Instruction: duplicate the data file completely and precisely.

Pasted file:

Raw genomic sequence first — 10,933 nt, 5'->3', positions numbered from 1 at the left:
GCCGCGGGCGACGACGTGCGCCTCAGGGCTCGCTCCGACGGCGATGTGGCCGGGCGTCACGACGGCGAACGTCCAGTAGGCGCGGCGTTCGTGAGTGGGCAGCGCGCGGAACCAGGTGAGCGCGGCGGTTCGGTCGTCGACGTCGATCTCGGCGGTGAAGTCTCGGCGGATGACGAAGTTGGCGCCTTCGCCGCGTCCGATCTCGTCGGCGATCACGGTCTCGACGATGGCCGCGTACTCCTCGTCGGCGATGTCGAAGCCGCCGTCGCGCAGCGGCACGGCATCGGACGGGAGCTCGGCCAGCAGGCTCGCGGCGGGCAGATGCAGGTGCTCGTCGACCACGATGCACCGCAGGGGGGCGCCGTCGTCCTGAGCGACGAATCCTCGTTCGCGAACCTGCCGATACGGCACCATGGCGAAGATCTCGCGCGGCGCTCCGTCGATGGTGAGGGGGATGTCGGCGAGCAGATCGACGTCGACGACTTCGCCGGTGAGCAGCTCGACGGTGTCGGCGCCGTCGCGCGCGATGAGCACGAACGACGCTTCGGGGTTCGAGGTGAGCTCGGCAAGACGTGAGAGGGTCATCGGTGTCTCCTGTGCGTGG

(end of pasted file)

Raw genomic sequence first — 10,933 nt, 5'->3', positions numbered from 1 at the left:
GCCGCGGGCGACGACGTGCGCCTCAGGGCTCGCTCCGACGGCGATGTGGCCGGGCGTCACGACGGCGAACGTCCAGTAGGCGCGGCGTTCGTGAGTGGGCAGCGCGCGGAACCAGGTGAGCGCGGCGGTTCGGTCGTCGACGTCGATCTCGGCGGTGAAGTCTCGGCGGATGACGAAGTTGGCGCCTTCGCCGCGTCCGATCTCGTCGGCGATCACGGTCTCGACGATGGCCGCGTACTCCTCGTCGGCGATGTCGAAGCCGCCGTCGCGCAGCGGCACGGCATCGGACGGGAGCTCGGCCAGCAGGCTCGCGGCGGGCAGATGCAGGTGCTCGTCGACCACGATGCACCGCAGGGGGGCGCCGTCGTCCTGAGCGACGAATCCTCGTTCGCGAACCTGCCGATACGGCACCATGGCGAAGATCTCGCGCGGCGCTCCGTCGATGGTGAGGGGGATGTCGGCGAGCAGATCGACGTCGACGACTTCGCCGGTGAGCAGCTCGACGGTGTCGGCGCCGTCGCGCGCGATGAGCACGAACGACGCTTCGGGGTTCGAGGTGAGCTCGGCAAGACGTGAGAGGGTCATCGGTGTCTCCTGTGCGTGG